How can you not love a book which has lines like:

My name is Inigo Montoya. You killed my father. Prepare to die.


“Fool!” cried the hunchback. “You fell victim to one of the classic blunders. The most famous is ‘Never get involved in a land war in Asia,’ but only slightly less well known is this: ‘Never go in against a Sicilian when death is on the line.'”

He was quite cheery until the iocane powder took effect.

I was literally laughing out loud, and was thoroughly entertained. I loved the movie, and I love the book a little bit more, specially for its twisted plot, and for the obscure ending.

What, in my opinion, is truly genius though, is the fact that this is supposed to be the “good parts” version of S. Morgenstern’s classic tale of true love and high adventure. However, S. Morgenstern is a figment of Goldman’s imagination, and doesn’t actually exist. Why is this genius? Well, only because at the beginning of the book Goldman states it’s his favourite book ever, and his father read it to him while he was recovering from pneumonia. Throughout the book, Goldman adds “notes,” explaining some of the cuts he has made, for the original work was apparently epically long. These notes also include some of his thoughts, like, how a children’s book is bound to have a happy ending, and how, the leading lady will not be killed by sharks half-way through the book!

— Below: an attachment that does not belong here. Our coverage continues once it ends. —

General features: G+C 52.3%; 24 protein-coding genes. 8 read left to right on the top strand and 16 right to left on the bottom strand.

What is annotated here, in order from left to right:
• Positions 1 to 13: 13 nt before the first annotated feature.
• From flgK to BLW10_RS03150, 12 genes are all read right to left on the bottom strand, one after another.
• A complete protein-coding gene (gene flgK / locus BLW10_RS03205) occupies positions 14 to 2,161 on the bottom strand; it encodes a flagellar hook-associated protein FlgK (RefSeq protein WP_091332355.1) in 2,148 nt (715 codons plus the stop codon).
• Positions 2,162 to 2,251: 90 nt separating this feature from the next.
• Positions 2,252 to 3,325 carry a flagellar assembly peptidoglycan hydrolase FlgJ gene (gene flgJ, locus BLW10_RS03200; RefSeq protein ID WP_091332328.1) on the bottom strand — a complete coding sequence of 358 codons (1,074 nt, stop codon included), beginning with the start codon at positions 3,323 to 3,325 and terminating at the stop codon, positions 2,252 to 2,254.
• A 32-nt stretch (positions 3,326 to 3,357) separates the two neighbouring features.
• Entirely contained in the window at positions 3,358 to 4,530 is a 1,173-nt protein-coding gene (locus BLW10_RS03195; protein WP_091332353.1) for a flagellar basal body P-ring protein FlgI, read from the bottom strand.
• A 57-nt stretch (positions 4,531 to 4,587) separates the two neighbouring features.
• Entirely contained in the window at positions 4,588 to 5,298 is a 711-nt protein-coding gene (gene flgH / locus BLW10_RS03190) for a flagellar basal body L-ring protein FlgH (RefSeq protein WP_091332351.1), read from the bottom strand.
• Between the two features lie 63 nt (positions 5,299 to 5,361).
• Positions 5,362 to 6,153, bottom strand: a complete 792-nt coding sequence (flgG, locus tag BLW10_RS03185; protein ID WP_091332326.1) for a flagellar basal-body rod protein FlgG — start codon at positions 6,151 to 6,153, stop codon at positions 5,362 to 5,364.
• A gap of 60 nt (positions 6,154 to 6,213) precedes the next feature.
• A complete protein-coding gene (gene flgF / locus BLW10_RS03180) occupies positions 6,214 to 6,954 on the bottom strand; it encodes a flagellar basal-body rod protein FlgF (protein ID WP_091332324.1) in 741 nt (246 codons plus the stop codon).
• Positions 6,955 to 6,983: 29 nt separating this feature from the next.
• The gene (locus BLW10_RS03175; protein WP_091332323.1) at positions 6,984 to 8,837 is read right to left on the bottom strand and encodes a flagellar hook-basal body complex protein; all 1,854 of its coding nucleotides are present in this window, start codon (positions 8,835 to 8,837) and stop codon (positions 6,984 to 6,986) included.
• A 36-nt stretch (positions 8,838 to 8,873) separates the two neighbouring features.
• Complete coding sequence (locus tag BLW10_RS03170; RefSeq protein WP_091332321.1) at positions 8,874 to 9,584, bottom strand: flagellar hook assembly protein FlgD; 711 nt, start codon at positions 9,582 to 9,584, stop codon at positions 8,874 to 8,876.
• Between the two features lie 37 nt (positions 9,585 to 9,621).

‘Life isn’t fair, Bill. We tell our children that it is, but it’s a terrible thing to do. It’s not only a lie, it’s a cruel lie. Life is not fair, and it never has been, and it’s never going to be.’